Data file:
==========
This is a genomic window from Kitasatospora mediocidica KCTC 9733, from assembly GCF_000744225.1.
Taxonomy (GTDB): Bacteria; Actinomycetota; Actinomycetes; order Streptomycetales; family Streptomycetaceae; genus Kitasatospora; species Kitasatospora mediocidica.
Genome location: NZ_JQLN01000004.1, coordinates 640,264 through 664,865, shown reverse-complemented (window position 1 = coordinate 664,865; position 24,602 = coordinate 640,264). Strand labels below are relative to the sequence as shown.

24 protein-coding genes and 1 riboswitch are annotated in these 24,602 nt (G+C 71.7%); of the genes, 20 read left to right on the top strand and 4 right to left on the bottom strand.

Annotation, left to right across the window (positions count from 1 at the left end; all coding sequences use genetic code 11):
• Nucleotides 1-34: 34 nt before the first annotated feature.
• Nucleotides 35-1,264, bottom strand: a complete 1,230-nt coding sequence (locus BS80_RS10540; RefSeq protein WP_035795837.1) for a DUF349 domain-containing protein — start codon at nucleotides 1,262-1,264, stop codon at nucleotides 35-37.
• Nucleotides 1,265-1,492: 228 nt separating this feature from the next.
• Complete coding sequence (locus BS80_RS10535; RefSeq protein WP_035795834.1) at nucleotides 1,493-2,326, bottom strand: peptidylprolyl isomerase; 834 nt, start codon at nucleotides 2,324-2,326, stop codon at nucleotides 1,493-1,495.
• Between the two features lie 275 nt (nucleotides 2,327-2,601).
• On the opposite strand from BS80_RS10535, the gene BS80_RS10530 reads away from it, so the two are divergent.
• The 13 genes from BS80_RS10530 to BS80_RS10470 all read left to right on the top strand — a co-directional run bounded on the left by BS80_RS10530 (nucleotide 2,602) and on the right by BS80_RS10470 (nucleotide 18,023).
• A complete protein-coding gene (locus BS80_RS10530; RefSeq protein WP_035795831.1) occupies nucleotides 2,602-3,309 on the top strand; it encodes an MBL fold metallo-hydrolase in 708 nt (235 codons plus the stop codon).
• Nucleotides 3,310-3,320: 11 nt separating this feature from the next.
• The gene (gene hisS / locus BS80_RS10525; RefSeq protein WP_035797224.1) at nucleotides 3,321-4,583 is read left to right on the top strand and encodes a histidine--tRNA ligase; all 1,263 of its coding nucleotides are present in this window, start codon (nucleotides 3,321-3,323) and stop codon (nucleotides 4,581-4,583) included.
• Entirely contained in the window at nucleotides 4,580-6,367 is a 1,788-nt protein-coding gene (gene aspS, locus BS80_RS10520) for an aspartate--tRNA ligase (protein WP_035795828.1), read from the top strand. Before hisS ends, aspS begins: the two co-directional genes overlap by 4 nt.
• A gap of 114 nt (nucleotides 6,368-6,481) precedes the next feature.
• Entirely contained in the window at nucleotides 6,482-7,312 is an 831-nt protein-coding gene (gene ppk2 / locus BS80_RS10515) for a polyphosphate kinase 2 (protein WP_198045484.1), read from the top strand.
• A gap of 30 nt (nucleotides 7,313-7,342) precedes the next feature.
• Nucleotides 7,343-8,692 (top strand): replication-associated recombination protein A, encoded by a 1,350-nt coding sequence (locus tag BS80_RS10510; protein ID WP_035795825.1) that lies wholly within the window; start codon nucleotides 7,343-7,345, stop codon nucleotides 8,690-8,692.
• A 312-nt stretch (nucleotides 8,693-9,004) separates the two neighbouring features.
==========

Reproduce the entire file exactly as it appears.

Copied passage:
This is a genomic window from Kitasatospora mediocidica KCTC 9733, from assembly GCF_000744225.1.
Taxonomy (GTDB): Bacteria; Actinomycetota; Actinomycetes; order Streptomycetales; family Streptomycetaceae; genus Kitasatospora; species Kitasatospora mediocidica.
Genome location: NZ_JQLN01000004.1, coordinates 640,264 through 664,865, shown reverse-complemented (window position 1 = coordinate 664,865; position 24,602 = coordinate 640,264). Strand labels below are relative to the sequence as shown.

24 protein-coding genes and 1 riboswitch are annotated in these 24,602 nt (G+C 71.7%); of the genes, 20 read left to right on the top strand and 4 right to left on the bottom strand.

Annotation, left to right across the window (positions count from 1 at the left end; all coding sequences use genetic code 11):
• Nucleotides 1-34: 34 nt before the first annotated feature.
• Nucleotides 35-1,264, bottom strand: a complete 1,230-nt coding sequence (locus BS80_RS10540; RefSeq protein WP_035795837.1) for a DUF349 domain-containing protein — start codon at nucleotides 1,262-1,264, stop codon at nucleotides 35-37.
• Nucleotides 1,265-1,492: 228 nt separating this feature from the next.
• Complete coding sequence (locus BS80_RS10535; RefSeq protein WP_035795834.1) at nucleotides 1,493-2,326, bottom strand: peptidylprolyl isomerase; 834 nt, start codon at nucleotides 2,324-2,326, stop codon at nucleotides 1,493-1,495.
• Between the two features lie 275 nt (nucleotides 2,327-2,601).
• On the opposite strand from BS80_RS10535, the gene BS80_RS10530 reads away from it, so the two are divergent.
• The 13 genes from BS80_RS10530 to BS80_RS10470 all read left to right on the top strand — a co-directional run bounded on the left by BS80_RS10530 (nucleotide 2,602) and on the right by BS80_RS10470 (nucleotide 18,023).
• A complete protein-coding gene (locus BS80_RS10530; RefSeq protein WP_035795831.1) occupies nucleotides 2,602-3,309 on the top strand; it encodes an MBL fold metallo-hydrolase in 708 nt (235 codons plus the stop codon).
• Nucleotides 3,310-3,320: 11 nt separating this feature from the next.
• The gene (gene hisS / locus BS80_RS10525; RefSeq protein WP_035797224.1) at nucleotides 3,321-4,583 is read left to right on the top strand and encodes a histidine--tRNA ligase; all 1,263 of its coding nucleotides are present in this window, start codon (nucleotides 3,321-3,323) and stop codon (nucleotides 4,581-4,583) included.
• Entirely contained in the window at nucleotides 4,580-6,367 is a 1,788-nt protein-coding gene (gene aspS, locus BS80_RS10520) for an aspartate--tRNA ligase (protein WP_035795828.1), read from the top strand. Before hisS ends, aspS begins: the two co-directional genes overlap by 4 nt.
• A gap of 114 nt (nucleotides 6,368-6,481) precedes the next feature.
• Entirely contained in the window at nucleotides 6,482-7,312 is an 831-nt protein-coding gene (gene ppk2 / locus BS80_RS10515) for a polyphosphate kinase 2 (protein WP_198045484.1), read from the top strand.
• A gap of 30 nt (nucleotides 7,313-7,342) precedes the next feature.
• Nucleotides 7,343-8,692 (top strand): replication-associated recombination protein A, encoded by a 1,350-nt coding sequence (locus tag BS80_RS10510; protein ID WP_035795825.1) that lies wholly within the window; start codon nucleotides 7,343-7,345, stop codon nucleotides 8,690-8,692.
• A 312-nt stretch (nucleotides 8,693-9,004) separates the two neighbouring features.